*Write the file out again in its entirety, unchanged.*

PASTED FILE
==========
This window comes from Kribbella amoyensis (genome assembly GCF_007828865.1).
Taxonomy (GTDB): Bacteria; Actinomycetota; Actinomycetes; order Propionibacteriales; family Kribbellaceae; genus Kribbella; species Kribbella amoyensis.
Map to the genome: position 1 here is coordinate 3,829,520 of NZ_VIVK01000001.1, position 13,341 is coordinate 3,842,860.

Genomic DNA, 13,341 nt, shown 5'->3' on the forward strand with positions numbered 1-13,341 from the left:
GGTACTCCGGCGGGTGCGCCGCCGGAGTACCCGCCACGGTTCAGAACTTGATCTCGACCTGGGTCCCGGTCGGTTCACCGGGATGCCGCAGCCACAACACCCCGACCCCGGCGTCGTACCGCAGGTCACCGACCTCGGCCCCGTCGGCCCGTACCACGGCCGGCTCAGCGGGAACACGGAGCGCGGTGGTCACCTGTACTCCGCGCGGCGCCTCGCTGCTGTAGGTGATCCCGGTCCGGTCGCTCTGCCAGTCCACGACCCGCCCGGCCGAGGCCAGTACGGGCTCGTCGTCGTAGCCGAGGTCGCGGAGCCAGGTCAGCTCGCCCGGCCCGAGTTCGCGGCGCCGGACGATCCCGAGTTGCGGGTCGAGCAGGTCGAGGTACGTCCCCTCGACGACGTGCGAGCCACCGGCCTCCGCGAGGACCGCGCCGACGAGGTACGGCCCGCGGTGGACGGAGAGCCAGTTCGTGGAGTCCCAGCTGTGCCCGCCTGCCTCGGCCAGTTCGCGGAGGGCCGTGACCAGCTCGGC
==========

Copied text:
This window comes from Kribbella amoyensis (genome assembly GCF_007828865.1).
Taxonomy (GTDB): Bacteria; Actinomycetota; Actinomycetes; order Propionibacteriales; family Kribbellaceae; genus Kribbella; species Kribbella amoyensis.
Map to the genome: position 1 here is coordinate 3,829,520 of NZ_VIVK01000001.1, position 13,341 is coordinate 3,842,860.

Genomic DNA, 13,341 nt, shown 5'->3' on the forward strand with positions numbered 1-13,341 from the left:
GGTACTCCGGCGGGTGCGCCGCCGGAGTACCCGCCACGGTTCAGAACTTGATCTCGACCTGGGTCCCGGTCGGTTCACCGGGATGCCGCAGCCACAACACCCCGACCCCGGCGTCGTACCGCAGGTCACCGACCTCGGCCCCGTCGGCCCGTACCACGGCCGGCTCAGCGGGAACACGGAGCGCGGTGGTCACCTGTACTCCGCGCGGCGCCTCGCTGCTGTAGGTGATCCCGGTCCGGTCGCTCTGCCAGTCCACGACCCGCCCGGCCGAGGCCAGTACGGGCTCGTCGTCGTAGCCGAGGTCGCGGAGCCAGGTCAGCTCGCCCGGCCCGAGTTCGCGGCGCCGGACGATCCCGAGTTGCGGGTCGAGCAGGTCGAGGTACGTCCCCTCGACGACGTGCGAGCCACCGGCCTCCGCGAGGACCGCGCCGACGAGGTACGGCCCGCGGTGGACGGAGAGCCAGTTCGTGGAGTCCCAGCTGTGCCCGCCTGCCTCGGCCAGTTCGCGGAGGGCCGTGACCAGCTCGGC